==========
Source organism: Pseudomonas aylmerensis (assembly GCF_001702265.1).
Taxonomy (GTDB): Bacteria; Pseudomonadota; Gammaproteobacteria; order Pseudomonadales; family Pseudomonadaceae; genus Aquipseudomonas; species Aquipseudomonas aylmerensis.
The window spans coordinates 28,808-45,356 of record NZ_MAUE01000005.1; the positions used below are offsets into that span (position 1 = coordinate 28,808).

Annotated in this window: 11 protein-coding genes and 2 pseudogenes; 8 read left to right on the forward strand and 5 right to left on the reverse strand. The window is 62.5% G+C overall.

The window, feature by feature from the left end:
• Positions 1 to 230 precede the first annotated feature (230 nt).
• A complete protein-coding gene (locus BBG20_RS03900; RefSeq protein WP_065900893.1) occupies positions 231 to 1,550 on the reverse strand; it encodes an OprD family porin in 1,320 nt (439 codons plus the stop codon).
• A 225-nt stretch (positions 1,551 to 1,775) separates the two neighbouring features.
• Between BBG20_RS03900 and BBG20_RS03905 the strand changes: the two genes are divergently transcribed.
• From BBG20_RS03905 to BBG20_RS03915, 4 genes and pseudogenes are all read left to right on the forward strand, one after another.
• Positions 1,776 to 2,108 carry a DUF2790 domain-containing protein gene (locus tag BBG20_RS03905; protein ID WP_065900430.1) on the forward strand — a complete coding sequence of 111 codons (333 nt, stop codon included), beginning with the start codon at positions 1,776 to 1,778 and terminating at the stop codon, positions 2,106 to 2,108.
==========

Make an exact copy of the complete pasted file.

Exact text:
Source organism: Pseudomonas aylmerensis (assembly GCF_001702265.1).
Taxonomy (GTDB): Bacteria; Pseudomonadota; Gammaproteobacteria; order Pseudomonadales; family Pseudomonadaceae; genus Aquipseudomonas; species Aquipseudomonas aylmerensis.
The window spans coordinates 28,808-45,356 of record NZ_MAUE01000005.1; the positions used below are offsets into that span (position 1 = coordinate 28,808).

Annotated in this window: 11 protein-coding genes and 2 pseudogenes; 8 read left to right on the forward strand and 5 right to left on the reverse strand. The window is 62.5% G+C overall.

The window, feature by feature from the left end:
• Positions 1 to 230 precede the first annotated feature (230 nt).
• A complete protein-coding gene (locus BBG20_RS03900; RefSeq protein WP_065900893.1) occupies positions 231 to 1,550 on the reverse strand; it encodes an OprD family porin in 1,320 nt (439 codons plus the stop codon).
• A 225-nt stretch (positions 1,551 to 1,775) separates the two neighbouring features.
• Between BBG20_RS03900 and BBG20_RS03905 the strand changes: the two genes are divergently transcribed.
• From BBG20_RS03905 to BBG20_RS03915, 4 genes and pseudogenes are all read left to right on the forward strand, one after another.
• Positions 1,776 to 2,108 carry a DUF2790 domain-containing protein gene (locus tag BBG20_RS03905; protein ID WP_065900430.1) on the forward strand — a complete coding sequence of 111 codons (333 nt, stop codon included), beginning with the start codon at positions 1,776 to 1,778 and terminating at the stop codon, positions 2,106 to 2,108.